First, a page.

Of No Money & Minutia: A Year in the Life of an Entrepreneur

screen grap of ubecha.com website

Keep it simple, keep it lean, get those first customers.

That was the advice from Paul Cooling, CEO of ubecha.com (@ubecha). He was speaking at “Entrepreneurs Anonymous,” a group of early-stage business people looking to network or glean advice from others who have been through the wringer.

The meetings were organized following the intensive Phase I Endeavour Programme (@endeavourbiz) earlier this year. Organizer, Brian Geraghty, CEO of MyMedicCentre.com, said they were an opportunity for entrepreneurs to seek advice, share tips or solve problems.

Last night’s talk was convivial and freewheeling, and presented an ease of access lacking in similar talks in larger venues.

“You’ve got to keep it as lean as you possibly can,” Cooling told the group. When he started Ubecha.com, a skills-based, fantasy sport site, he worked without pay for six months, hired interns and hired a COO who also worked for no pay in return for equity.

Asked about hiring interns for nothing, Cooling said they were recent graduates with no experience and no jobs. Now they are being paid, they have work experience and a career path.

Cooling’s project graduated to Endeavour’s Phase II last year, and he was paired with mentor Pat McDonagh, former CEO of Riverdeep, who advised, “You don’t need money. What you need to do is get traction.”

With that advice, Cooling set about building the most simple and effective website he could. However, it was built to be scalable. Offering soccer only for now, he said, “To turn on rugby is only two weeks work.” He also told the group to include “intuitive, easy-to-use apps” as part of their efforts. Gambling website, Paddy Power, now sees half its traffic come from phones, Cooling said.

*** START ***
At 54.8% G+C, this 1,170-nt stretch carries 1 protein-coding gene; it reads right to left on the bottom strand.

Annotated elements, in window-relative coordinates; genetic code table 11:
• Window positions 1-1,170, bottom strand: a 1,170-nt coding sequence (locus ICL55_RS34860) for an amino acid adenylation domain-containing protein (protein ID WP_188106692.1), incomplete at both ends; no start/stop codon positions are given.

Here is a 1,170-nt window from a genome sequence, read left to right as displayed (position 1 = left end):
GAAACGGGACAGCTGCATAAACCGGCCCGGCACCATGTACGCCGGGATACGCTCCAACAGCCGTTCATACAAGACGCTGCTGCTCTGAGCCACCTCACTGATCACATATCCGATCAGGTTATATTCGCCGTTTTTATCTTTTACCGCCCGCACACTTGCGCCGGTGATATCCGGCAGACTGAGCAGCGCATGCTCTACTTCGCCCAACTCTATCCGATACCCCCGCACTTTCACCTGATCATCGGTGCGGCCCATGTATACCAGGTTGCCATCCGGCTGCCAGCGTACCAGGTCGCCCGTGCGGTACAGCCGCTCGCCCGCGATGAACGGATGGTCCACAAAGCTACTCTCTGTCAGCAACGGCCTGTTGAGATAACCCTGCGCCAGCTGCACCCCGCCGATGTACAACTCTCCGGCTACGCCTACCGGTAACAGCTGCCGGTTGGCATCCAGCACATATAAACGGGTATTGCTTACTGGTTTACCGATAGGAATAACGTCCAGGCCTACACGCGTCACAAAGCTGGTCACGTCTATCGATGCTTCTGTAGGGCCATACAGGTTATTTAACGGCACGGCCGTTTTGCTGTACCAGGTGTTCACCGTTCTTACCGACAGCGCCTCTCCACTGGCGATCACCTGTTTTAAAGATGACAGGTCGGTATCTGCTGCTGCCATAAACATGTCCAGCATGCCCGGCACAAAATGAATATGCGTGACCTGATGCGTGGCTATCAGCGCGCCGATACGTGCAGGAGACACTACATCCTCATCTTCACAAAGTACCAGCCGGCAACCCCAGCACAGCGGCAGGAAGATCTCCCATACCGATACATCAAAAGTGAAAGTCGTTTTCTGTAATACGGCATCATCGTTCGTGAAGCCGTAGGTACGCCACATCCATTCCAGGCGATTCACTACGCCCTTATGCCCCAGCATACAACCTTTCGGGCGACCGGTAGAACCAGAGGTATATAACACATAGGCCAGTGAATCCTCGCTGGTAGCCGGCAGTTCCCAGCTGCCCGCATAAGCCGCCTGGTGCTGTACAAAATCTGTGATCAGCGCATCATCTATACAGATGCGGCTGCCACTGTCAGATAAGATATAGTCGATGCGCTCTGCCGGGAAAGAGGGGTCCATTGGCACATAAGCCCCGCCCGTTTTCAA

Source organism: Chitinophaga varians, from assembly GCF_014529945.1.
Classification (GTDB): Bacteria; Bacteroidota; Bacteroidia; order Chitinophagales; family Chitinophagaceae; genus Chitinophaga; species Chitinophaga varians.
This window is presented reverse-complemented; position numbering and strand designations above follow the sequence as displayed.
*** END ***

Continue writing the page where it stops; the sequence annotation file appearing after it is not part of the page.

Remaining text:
Ubecha.com also gave some of its initial customers the product for free and worked hard to win co-branding arrangements with media outlets, The Irish Star newspaper and Setanta Sports television. However, recognizing your market and capturing it are different. “Getting to your consumer could be a long, hard slog and could be very, very expensive,” Cooling said, but, “If you’ve got a product, you’ve got to get it in front of people.”

Once the site is up and running, Cooling emphasized the importance of understanding the site visitors’ behavior. Different ads on Google and Facebook lead to different landing pages on his site. In one campaign, a whole range of football boots with different color schemes were used to attract users to the site. The 90% that didn’t work were dropped and the campaign continued. “It’s anal stuff, but that’s the detail you need to get in to,” Cooling said.

Regarding online advertising, he advised simple, clear messaging with one call to action. Conversion rates will be low, but measurable. From that, the cost of acquiring customers will be calculated. If you embark on an ad campaign on Google or Facebook without knowing it, “they’ll gladly spend your money,” Cooling said.

Paul Cooling was speaking at the first Entrepreneurs Anonymous meeting. It meets on the last Tuesday of every month in Farrington’s in Temple Bar, Dublin 2. Attendance is free and open to anyone interested in starting a business or networking.


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